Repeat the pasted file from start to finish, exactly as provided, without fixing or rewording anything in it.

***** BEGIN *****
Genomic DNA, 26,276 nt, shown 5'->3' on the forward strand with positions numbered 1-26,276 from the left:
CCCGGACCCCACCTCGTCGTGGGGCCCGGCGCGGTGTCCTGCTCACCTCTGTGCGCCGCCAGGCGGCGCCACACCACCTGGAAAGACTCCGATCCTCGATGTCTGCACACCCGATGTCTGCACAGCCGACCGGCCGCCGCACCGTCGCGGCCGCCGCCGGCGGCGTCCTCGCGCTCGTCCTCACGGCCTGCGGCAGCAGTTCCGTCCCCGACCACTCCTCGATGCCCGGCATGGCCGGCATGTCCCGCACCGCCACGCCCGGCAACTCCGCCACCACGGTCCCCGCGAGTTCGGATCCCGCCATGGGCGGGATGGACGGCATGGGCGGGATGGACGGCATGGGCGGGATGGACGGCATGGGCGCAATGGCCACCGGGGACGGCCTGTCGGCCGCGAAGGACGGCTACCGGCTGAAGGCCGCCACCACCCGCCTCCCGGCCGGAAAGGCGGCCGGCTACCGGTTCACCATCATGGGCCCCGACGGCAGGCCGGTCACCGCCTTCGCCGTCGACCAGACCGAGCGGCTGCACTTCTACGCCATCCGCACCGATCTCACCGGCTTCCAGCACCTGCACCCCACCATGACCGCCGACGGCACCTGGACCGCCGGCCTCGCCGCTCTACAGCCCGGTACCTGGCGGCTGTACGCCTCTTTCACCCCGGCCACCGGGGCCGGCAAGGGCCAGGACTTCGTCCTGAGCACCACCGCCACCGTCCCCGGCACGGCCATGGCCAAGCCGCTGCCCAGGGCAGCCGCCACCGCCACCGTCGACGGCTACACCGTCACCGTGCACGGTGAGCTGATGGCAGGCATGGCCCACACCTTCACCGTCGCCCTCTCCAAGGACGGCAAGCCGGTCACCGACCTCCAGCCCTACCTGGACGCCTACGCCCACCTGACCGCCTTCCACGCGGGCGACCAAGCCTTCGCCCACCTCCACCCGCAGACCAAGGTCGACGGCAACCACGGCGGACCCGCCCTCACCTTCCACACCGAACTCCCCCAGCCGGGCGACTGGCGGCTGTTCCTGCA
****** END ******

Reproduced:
Genomic DNA, 26,276 nt, shown 5'->3' on the forward strand with positions numbered 1-26,276 from the left:
CCCGGACCCCACCTCGTCGTGGGGCCCGGCGCGGTGTCCTGCTCACCTCTGTGCGCCGCCAGGCGGCGCCACACCACCTGGAAAGACTCCGATCCTCGATGTCTGCACACCCGATGTCTGCACAGCCGACCGGCCGCCGCACCGTCGCGGCCGCCGCCGGCGGCGTCCTCGCGCTCGTCCTCACGGCCTGCGGCAGCAGTTCCGTCCCCGACCACTCCTCGATGCCCGGCATGGCCGGCATGTCCCGCACCGCCACGCCCGGCAACTCCGCCACCACGGTCCCCGCGAGTTCGGATCCCGCCATGGGCGGGATGGACGGCATGGGCGGGATGGACGGCATGGGCGGGATGGACGGCATGGGCGCAATGGCCACCGGGGACGGCCTGTCGGCCGCGAAGGACGGCTACCGGCTGAAGGCCGCCACCACCCGCCTCCCGGCCGGAAAGGCGGCCGGCTACCGGTTCACCATCATGGGCCCCGACGGCAGGCCGGTCACCGCCTTCGCCGTCGACCAGACCGAGCGGCTGCACTTCTACGCCATCCGCACCGATCTCACCGGCTTCCAGCACCTGCACCCCACCATGACCGCCGACGGCACCTGGACCGCCGGCCTCGCCGCTCTACAGCCCGGTACCTGGCGGCTGTACGCCTCTTTCACCCCGGCCACCGGGGCCGGCAAGGGCCAGGACTTCGTCCTGAGCACCACCGCCACCGTCCCCGGCACGGCCATGGCCAAGCCGCTGCCCAGGGCAGCCGCCACCGCCACCGTCGACGGCTACACCGTCACCGTGCACGGTGAGCTGATGGCAGGCATGGCCCACACCTTCACCGTCGCCCTCTCCAAGGACGGCAAGCCGGTCACCGACCTCCAGCCCTACCTGGACGCCTACGCCCACCTGACCGCCTTCCACGCGGGCGACCAAGCCTTCGCCCACCTCCACCCGCAGACCAAGGTCGACGGCAACCACGGCGGACCCGCCCTCACCTTCCACACCGAACTCCCCCAGCCGGGCGACTGGCGGCTGTTCCTGCA